SOB (sister of blogger) and I had to have a little time today. She went to Dad’s and your apartment alone and looked through pictures. What was she thinking?
The house is still filled with happy memories, even with your and Dad’s deaths there. For each of you, the months before your deaths were the most honest, hilarious, screwball-comedic and emotionally devastating episodes of our lives.
If you read my blog, you know that we made sure Dad had everything, including his cocktail hour — his sacred time with all of us. Even if we had to use an eye-dropper to share wine with him. And I know you would have laughed at all of this, because you loved that your kids were crazy when it came to you and Dad. And you loved that, when we took over, it was gently and lovingly. You raised us right — with love and humor.
You died before your peers. They were there to mourn you and comfort us. Luckily, there were many to mourn Dad. He staked out a place in people’s hearts after you were gone. Hard to believe but true.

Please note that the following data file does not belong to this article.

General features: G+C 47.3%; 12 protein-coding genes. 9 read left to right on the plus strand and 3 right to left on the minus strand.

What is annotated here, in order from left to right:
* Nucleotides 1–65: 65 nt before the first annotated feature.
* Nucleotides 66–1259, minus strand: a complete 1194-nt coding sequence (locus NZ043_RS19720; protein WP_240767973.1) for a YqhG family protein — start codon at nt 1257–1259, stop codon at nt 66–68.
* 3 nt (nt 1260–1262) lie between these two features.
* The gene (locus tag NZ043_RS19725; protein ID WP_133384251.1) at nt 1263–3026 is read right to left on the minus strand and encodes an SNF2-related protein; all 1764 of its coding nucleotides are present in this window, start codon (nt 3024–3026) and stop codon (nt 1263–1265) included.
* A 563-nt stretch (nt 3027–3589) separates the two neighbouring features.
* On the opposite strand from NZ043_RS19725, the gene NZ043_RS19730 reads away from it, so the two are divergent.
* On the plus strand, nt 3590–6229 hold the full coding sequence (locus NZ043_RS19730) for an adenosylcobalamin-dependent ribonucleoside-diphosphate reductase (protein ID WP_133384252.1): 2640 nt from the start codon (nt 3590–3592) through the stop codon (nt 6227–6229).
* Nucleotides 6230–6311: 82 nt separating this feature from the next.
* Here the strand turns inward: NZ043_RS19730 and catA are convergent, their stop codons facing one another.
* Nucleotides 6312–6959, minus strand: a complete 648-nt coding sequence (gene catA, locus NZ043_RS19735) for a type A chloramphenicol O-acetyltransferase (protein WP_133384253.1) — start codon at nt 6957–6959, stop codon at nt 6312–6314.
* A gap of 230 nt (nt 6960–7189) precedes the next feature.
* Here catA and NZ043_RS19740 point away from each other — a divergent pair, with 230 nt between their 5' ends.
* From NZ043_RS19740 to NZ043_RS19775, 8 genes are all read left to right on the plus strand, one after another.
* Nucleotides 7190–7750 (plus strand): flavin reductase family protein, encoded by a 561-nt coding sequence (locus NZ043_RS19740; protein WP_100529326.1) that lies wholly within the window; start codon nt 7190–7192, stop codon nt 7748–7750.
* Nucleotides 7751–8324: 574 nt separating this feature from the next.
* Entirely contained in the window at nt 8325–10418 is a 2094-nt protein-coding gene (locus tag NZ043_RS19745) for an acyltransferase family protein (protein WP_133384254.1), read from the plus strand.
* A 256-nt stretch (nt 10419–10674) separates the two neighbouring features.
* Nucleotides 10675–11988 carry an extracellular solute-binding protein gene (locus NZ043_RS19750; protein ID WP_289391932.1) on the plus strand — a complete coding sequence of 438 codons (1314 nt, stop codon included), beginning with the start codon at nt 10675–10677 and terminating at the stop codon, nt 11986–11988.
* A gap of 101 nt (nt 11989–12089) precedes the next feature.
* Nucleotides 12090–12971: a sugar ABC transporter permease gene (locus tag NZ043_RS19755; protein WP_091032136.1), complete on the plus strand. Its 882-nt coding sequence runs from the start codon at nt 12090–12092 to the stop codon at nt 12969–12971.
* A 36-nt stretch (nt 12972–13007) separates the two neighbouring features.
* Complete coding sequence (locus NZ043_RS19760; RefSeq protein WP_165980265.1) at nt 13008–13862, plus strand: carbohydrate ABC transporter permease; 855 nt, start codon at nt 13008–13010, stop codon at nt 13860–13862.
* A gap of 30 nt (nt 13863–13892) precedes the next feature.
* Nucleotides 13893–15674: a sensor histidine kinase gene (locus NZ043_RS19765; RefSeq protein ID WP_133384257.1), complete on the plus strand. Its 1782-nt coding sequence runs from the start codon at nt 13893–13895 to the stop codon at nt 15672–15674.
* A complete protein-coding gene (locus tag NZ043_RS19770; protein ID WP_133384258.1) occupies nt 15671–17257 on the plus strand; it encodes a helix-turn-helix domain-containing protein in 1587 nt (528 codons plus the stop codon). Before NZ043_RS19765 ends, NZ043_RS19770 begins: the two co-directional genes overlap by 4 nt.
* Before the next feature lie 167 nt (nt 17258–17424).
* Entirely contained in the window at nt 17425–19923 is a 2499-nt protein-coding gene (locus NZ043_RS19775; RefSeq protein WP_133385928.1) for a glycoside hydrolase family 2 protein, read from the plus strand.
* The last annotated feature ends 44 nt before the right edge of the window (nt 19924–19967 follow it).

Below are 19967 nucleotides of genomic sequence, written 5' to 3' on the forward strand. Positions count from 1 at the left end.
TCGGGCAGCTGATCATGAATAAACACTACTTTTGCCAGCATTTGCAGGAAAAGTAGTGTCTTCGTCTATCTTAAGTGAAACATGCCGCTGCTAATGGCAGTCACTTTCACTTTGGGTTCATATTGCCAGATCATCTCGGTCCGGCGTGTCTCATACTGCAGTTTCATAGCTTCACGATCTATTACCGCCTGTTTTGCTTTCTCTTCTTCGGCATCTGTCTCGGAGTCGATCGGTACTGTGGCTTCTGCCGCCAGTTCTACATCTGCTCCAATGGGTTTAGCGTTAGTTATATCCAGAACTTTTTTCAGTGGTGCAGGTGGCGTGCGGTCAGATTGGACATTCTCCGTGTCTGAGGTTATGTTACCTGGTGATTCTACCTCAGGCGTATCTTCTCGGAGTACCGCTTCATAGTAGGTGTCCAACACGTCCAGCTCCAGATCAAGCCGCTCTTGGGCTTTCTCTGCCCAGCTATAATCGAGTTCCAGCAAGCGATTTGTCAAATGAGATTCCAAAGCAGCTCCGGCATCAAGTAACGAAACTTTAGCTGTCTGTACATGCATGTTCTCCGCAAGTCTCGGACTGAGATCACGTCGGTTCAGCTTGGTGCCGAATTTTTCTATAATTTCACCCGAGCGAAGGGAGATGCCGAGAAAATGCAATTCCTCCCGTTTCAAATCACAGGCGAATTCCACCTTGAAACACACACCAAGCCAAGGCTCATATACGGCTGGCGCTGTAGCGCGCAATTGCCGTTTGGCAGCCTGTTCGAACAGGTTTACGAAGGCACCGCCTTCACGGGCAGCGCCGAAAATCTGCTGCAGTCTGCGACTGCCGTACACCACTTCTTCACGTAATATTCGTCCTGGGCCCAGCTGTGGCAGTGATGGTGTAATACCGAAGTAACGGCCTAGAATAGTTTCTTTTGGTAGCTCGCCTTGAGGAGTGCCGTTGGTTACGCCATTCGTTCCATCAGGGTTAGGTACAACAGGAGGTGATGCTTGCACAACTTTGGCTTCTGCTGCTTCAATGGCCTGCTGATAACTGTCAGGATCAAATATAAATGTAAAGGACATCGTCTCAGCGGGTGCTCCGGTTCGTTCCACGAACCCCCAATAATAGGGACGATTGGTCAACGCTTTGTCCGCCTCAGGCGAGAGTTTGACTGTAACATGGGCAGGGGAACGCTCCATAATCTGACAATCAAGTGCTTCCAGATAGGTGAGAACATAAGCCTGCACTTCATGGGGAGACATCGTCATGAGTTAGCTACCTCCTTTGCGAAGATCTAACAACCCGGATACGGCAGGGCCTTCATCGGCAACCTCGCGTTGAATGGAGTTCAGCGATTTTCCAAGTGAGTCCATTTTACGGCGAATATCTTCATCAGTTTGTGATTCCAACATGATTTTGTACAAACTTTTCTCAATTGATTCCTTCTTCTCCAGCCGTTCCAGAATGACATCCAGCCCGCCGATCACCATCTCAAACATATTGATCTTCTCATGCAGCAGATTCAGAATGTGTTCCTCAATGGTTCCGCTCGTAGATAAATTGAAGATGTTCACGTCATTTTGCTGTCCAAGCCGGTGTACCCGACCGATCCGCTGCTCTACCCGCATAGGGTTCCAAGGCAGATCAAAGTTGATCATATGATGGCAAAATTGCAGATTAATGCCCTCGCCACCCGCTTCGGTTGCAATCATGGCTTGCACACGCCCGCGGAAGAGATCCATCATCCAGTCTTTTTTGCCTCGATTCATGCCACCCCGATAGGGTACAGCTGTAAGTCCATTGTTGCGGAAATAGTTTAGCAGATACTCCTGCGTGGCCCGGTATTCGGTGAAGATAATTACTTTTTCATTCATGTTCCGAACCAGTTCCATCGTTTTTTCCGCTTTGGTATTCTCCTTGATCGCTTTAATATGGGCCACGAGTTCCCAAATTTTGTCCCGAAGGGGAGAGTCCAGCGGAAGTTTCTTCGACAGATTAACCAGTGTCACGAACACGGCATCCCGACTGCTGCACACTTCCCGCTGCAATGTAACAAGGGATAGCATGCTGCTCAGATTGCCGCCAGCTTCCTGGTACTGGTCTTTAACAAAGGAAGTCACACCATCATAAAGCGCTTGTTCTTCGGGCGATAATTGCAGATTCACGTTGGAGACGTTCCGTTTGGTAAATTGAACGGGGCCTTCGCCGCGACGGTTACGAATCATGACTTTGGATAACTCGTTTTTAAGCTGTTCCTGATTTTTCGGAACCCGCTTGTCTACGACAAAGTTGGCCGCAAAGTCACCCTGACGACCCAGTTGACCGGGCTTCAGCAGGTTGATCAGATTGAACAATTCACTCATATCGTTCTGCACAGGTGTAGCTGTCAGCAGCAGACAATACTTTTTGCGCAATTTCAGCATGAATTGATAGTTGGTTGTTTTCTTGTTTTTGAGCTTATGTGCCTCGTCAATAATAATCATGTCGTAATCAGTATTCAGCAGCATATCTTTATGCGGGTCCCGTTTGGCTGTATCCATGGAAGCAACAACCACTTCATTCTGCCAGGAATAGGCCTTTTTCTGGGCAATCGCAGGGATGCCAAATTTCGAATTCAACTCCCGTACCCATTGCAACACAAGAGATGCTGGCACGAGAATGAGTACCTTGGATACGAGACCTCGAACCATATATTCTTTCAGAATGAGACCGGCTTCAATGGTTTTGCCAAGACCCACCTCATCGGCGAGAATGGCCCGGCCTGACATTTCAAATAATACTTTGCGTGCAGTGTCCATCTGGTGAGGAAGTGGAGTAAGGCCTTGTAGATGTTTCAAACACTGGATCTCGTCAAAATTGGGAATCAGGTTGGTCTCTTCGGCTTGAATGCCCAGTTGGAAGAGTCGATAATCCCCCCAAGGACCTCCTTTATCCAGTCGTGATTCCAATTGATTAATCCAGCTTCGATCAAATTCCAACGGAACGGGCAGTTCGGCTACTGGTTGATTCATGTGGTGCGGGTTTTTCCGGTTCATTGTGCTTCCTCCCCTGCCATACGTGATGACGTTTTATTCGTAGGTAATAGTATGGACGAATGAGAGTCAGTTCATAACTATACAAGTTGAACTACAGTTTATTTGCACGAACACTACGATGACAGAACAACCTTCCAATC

He never forgot you. We tried to get him interested in others. But he was married to you and that was the beginning and end of the story. So, we took special care of him because he, like us, live every day with you in our hearts.
SOB and I are having a hard time on the weekends, because they centered on visits with Dad. I think I drink a little too much wine on Friday nights so I can’t get up on Saturdays for the usual routine.
But, the hole needs to stay for a while because, to fill it, would erase Dad. And we cannot figure out how to fill our weekend and keep Dad’s spirit with us. Yet. Maybe soon. But it is a process.
I don’t think we ever thought that both of you would be gone and we would relinquish our home with all of the memories that soaked right into the walls, shoring up the very building’s foundations.
The other painful part is memory. We can’t figure some of the faces in the pictures. That is too scary for us, because maybe in two generations, no one will pick out you or Dad in the pictures. And that is more painful that you know.
Life is a journey. And death is a legacy and that legacy is a gift to the generations that follow. If only we make sure they remember.
I love you, Mom.